Fuel on arrival of 20,000 lbs for a 747-400 is a reasonable number. That's almost 3,000 gallons. Spot Jet-A prices are upwards of $3 a gallon, but the airline probabably pays less. But still works out to about $9000 which makes kalvado pretty close.
 
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SheikhDjibouti
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Re: Last Flight..Retired Aircraft...Fuel Question

Thu Jan 11, 2018 2:30 pm

RetiredWeasel wrote:
SheikhDjibouti wrote:
But since you are interested in numbers - where do you get $10,000 worth of fuel per frame? Is this full spec aviation fuel prices, or domestic heating oil prices? It might be more useful to convert it to gallons, and then see where we go from there.


Fuel on arrival of 20,000 lbs for a 747-400 is a reasonable number. That's almost 3,000 gallons. Spot Jet-A prices are upwards of $3 a gallon, but the airline probabably pays less. But still works out to about $9000 which makes kalvado pretty close.

Ok, that's a good starting place.
I reckon to go through around 500-700 gallons of heating oil over a mild winter so that's certainly enough to keep a small household comfortable for a four years or more.
But that's only one household. And only one 747.

Around how many personnel work at the average boneyard?

Or could you hazard a guess how many man-hours does it take to strip down & process a 747? I'm guessing for every one guy swinging an axe, there are two more filling in lashings of documentation, assuming any of the parts are to be re-used; but probably a lot less paperwork if the 747 is pure scrap metal.
I promised myself I'd leave before the party turned ugly. I would quit at 1000 !
Here I am stuck at 994; each time I'm tempted to post, I find myself wondering who will even read it / what is the point?
Or maybe I've just got nothing left to say.
 
kalvado
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Re: Last Flight..Retired Aircraft...Fuel Question

Thu Jan 11, 2018 2:42 pm

SheikhDjibouti wrote:
RetiredWeasel wrote:
SheikhDjibouti wrote:
But since you are interested in numbers - where do you get $10,000 worth of fuel per frame? Is this full spec aviation fuel prices, or domestic heating oil prices? It might be more useful to convert it to gallons, and then see where we go from there.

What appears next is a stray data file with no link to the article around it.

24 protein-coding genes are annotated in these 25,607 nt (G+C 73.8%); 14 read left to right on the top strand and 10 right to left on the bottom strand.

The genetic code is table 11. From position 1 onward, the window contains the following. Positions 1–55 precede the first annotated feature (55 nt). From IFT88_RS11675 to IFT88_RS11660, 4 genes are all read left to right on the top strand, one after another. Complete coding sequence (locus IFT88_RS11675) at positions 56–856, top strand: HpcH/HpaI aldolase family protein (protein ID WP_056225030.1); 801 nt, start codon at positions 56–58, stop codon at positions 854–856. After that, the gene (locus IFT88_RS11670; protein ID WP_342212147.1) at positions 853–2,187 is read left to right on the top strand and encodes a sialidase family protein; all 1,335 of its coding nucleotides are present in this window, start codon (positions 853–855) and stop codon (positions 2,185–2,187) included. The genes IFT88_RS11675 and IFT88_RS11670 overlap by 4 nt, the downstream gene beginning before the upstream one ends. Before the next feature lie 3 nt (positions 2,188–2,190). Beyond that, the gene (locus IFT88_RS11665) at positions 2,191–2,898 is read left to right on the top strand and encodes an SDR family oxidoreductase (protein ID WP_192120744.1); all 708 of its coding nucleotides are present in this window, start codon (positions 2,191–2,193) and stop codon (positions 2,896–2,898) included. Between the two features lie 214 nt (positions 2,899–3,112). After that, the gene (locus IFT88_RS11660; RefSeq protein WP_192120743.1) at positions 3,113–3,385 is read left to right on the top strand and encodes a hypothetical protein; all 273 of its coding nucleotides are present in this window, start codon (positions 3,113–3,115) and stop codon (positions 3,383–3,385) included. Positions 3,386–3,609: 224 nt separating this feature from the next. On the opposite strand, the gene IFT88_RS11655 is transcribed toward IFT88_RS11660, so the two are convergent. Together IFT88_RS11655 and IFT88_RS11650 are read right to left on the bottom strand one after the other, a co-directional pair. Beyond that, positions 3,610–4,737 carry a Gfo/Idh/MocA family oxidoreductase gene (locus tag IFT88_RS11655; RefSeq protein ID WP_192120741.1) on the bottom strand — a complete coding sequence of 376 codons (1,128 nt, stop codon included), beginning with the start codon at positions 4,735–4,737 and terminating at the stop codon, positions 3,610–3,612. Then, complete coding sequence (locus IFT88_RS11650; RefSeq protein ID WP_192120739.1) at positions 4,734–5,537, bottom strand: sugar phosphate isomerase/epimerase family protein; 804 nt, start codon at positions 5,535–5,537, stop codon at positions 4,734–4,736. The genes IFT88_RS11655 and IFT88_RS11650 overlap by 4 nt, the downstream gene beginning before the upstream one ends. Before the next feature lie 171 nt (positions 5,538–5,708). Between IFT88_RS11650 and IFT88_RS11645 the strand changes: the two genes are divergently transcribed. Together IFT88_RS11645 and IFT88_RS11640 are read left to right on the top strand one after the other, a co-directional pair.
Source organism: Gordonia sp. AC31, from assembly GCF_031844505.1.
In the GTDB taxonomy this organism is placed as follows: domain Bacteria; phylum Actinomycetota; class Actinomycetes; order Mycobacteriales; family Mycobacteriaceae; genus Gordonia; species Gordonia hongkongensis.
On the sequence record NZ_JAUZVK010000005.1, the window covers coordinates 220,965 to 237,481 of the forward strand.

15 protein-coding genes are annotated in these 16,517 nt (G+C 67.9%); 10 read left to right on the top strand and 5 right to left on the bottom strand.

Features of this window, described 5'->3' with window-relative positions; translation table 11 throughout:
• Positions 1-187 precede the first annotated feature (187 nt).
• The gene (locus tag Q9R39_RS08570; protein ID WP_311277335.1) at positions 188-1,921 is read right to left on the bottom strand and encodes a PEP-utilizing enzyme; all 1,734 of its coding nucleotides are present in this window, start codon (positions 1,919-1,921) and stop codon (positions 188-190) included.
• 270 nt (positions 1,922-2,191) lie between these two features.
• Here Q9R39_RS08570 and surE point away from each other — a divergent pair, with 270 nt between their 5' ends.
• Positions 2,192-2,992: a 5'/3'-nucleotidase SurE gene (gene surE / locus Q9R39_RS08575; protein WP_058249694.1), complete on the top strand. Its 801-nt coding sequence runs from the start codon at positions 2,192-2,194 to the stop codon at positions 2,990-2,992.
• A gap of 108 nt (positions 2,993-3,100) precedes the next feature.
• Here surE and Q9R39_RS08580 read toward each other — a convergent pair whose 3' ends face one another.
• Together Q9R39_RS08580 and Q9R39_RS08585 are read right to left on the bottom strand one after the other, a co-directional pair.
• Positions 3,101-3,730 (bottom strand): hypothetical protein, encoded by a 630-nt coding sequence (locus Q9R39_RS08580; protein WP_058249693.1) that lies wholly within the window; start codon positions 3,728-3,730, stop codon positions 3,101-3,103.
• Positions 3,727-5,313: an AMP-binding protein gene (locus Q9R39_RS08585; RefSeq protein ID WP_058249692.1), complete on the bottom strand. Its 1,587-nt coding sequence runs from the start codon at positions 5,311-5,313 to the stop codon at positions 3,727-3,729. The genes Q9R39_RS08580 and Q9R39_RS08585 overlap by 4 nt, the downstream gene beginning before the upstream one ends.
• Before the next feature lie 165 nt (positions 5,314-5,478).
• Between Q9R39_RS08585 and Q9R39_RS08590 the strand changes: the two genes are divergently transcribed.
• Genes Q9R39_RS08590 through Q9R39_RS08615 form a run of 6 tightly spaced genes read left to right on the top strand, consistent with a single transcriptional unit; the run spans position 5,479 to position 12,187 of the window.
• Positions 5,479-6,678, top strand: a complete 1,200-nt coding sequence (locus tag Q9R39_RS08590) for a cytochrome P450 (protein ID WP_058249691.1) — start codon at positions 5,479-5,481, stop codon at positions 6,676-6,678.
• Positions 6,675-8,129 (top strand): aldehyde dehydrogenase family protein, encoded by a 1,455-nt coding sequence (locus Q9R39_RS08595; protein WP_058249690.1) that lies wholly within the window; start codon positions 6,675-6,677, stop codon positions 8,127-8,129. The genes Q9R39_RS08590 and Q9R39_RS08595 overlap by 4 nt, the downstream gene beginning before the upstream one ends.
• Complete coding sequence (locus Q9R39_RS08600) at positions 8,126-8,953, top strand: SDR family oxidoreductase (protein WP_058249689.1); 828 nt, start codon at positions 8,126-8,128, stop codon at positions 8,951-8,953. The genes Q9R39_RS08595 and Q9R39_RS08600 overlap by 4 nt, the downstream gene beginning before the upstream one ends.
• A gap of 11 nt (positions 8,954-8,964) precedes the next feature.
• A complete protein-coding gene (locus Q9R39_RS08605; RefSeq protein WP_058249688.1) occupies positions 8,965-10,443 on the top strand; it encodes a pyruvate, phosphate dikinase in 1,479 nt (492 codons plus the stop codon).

Fuel on arrival of 20,000 lbs for a 747-400 is a reasonable number. That's almost 3,000 gallons. Spot Jet-A prices are upwards of $3 a gallon, but the airline probabably pays less. But still works out to about $9000 which makes kalvado pretty close.

Ok, that's a good starting place.
I reckon to go through around 500-700 gallons of heating oil over a mild winter so that's certainly enough to keep a small household comfortable for a four years or more.
But that's only one household. And only one 747.

Around how many personnel work at the average boneyard?

Or could you hazard a guess how many man-hours does it take to strip down & process a 747? I'm guessing for every one guy swinging an axe, there are two more filling in lashings of documentation, assuming any of the parts are to be re-used; but probably a lot less paperwork if the 747 is pure scrap metal.

That would explain their AC bills. Can AC run on Jet-A?
FOr reference - climate summary for Marana AZ: http://www.intellicast.com/local/histor ... n=USAZ0129
Nights are colder, but they may need to fire up AC next week.
 
bhill
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Re: Last Flight..Retired Aircraft...Fuel Question

Fri Jan 12, 2018 7:14 pm

Smudge pots.....lotsa lotsa smudge pots.....
Carpe Pices
 
Okie
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Re: Last Flight..Retired Aircraft...Fuel Question

Fri Jan 12, 2018 7:38 pm

Since we already know that an aircraft can be defueled to a tender and returned to the same companies aircraft.
Then why can't the plane that is ferried to the retirement field be defueled and the fuel returned to the companies aircraft that comes to pick up the pilots?


Okie
 
mmo
Posts: 1527
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Re: Last Flight..Retired Aircraft...Fuel Question

Fri Jan 12, 2018 7:56 pm

Okie wrote:
Since we already know that an aircraft can be defueled to a tender and returned to the same companies aircraft.
Then why can't the plane that is ferried to the retirement field be defueled and the fuel returned to the companies aircraft that comes to pick up the pilots?


Okie


First of all, there is no service to quite a few fields where the aircraft is parked. I took several aircraft to AVW and we either got transport to PHX or TUS, spent the night at a hotel then DH out the next day. Going to be tough to get the fuel to an out station. In addition, look at the cost of getting a fuel bowser to transport the fuel. All the excess fuel which is left in the tanks is all part of the "deal". It's not a big deal, it's something the company which is parting out the aircraft has to deal with.